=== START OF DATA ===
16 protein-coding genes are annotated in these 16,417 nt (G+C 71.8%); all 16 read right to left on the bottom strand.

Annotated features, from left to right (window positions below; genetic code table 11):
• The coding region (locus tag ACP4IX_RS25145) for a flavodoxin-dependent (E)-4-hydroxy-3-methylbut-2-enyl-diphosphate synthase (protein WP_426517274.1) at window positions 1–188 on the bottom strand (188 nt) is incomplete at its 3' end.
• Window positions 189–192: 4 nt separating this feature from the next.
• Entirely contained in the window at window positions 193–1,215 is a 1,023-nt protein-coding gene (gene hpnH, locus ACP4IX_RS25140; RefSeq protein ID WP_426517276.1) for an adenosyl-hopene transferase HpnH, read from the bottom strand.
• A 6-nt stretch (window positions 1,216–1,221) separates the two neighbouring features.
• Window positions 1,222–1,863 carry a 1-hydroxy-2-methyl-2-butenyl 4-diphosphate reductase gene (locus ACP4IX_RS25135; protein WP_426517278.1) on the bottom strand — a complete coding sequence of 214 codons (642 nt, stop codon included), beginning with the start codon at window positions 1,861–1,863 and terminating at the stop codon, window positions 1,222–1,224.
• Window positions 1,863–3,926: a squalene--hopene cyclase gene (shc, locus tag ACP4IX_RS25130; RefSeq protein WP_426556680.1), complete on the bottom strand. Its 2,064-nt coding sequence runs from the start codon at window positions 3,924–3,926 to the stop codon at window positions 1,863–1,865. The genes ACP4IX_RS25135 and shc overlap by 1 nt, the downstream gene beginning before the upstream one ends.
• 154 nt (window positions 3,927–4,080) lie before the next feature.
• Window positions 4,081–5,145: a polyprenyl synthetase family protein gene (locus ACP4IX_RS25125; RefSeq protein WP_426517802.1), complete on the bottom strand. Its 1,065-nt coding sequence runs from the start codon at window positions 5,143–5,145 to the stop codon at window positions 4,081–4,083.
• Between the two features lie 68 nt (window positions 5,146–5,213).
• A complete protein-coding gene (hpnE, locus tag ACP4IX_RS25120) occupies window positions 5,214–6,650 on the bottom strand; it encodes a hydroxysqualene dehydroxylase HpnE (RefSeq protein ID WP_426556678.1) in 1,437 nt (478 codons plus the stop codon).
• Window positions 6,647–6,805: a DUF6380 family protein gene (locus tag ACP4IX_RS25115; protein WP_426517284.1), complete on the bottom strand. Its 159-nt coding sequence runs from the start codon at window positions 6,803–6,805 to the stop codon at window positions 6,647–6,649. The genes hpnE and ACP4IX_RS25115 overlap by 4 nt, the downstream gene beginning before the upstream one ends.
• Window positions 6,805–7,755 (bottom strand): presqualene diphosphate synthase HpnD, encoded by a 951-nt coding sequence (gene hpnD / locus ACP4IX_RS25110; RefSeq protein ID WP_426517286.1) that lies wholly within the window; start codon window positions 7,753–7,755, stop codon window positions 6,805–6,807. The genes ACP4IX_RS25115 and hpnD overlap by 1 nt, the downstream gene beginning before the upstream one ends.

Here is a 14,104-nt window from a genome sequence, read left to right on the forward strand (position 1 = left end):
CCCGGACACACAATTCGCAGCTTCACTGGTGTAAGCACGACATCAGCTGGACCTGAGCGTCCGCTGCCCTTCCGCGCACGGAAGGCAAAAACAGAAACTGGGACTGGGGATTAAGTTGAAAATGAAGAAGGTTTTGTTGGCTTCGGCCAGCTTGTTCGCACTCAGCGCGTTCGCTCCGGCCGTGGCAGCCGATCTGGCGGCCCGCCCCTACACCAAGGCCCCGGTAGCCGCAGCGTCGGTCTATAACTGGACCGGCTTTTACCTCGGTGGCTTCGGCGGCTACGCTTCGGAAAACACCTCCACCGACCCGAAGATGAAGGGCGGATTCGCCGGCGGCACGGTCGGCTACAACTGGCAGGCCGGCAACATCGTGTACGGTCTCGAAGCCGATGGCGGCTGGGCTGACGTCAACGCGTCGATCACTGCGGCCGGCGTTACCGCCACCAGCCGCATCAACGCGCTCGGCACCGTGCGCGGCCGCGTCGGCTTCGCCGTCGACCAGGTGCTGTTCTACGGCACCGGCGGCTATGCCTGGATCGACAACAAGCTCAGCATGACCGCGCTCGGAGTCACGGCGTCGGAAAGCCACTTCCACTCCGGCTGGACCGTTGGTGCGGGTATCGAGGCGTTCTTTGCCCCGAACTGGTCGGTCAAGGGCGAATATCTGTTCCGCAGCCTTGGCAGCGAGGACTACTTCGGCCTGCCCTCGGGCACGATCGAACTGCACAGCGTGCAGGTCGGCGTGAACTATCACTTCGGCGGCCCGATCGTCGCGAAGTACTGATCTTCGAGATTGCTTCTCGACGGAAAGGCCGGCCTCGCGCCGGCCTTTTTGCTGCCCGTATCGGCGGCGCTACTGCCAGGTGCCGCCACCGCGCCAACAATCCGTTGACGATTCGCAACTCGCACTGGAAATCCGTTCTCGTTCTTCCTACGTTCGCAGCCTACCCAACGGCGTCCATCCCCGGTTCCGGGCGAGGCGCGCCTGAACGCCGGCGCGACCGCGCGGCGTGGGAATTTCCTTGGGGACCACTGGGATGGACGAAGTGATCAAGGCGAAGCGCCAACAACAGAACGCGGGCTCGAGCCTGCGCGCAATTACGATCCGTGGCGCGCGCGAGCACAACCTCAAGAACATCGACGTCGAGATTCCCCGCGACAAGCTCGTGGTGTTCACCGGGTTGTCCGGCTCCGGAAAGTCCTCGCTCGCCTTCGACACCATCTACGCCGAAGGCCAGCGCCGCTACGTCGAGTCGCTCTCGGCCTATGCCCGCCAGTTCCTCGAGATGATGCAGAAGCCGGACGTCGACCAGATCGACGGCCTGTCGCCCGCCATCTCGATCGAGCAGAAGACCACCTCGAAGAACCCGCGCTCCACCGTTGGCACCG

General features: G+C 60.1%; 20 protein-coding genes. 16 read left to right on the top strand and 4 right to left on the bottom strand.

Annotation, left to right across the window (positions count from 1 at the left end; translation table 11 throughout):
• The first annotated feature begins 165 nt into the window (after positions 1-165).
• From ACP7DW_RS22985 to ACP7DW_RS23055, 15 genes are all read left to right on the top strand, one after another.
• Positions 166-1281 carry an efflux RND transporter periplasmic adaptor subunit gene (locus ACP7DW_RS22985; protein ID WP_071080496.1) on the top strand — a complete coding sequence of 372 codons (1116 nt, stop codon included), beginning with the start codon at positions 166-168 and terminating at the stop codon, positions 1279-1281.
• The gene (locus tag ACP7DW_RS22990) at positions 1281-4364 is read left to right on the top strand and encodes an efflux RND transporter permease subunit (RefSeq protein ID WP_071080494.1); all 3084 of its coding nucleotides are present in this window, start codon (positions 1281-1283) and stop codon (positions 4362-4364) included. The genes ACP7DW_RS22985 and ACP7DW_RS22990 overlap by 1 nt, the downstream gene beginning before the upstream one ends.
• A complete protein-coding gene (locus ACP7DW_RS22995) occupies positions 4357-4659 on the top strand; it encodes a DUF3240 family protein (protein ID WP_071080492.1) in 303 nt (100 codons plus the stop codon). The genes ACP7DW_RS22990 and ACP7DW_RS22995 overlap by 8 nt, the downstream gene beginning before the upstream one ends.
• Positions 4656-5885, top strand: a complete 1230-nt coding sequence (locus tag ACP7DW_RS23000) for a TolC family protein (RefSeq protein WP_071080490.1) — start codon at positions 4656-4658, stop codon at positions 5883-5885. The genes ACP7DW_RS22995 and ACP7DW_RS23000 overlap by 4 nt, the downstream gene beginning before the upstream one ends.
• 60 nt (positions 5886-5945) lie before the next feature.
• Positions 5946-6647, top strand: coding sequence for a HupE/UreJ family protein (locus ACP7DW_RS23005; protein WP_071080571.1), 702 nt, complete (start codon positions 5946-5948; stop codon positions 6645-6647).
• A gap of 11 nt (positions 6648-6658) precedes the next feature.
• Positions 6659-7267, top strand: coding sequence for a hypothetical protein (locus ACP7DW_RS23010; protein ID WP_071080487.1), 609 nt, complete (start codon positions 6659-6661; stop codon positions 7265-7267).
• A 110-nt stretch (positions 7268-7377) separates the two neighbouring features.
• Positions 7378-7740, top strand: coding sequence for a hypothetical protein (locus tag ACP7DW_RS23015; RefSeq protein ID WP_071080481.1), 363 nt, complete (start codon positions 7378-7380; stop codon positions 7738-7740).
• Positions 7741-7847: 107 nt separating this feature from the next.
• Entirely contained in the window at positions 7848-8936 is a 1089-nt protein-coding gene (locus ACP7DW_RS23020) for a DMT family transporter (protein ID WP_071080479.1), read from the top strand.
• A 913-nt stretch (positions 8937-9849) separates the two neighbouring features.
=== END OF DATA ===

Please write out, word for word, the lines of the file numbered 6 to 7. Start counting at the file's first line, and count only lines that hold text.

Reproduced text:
• A 6-nt stretch (window positions 1,216–1,221) separates the two neighbouring features.
• Window positions 1,222–1,863 carry a 1-hydroxy-2-methyl-2-butenyl 4-diphosphate reductase gene (locus ACP4IX_RS25135; protein WP_426517278.1) on the bottom strand — a complete coding sequence of 214 codons (642 nt, stop codon included), beginning with the start codon at window positions 1,861–1,863 and terminating at the stop codon, window positions 1,222–1,224.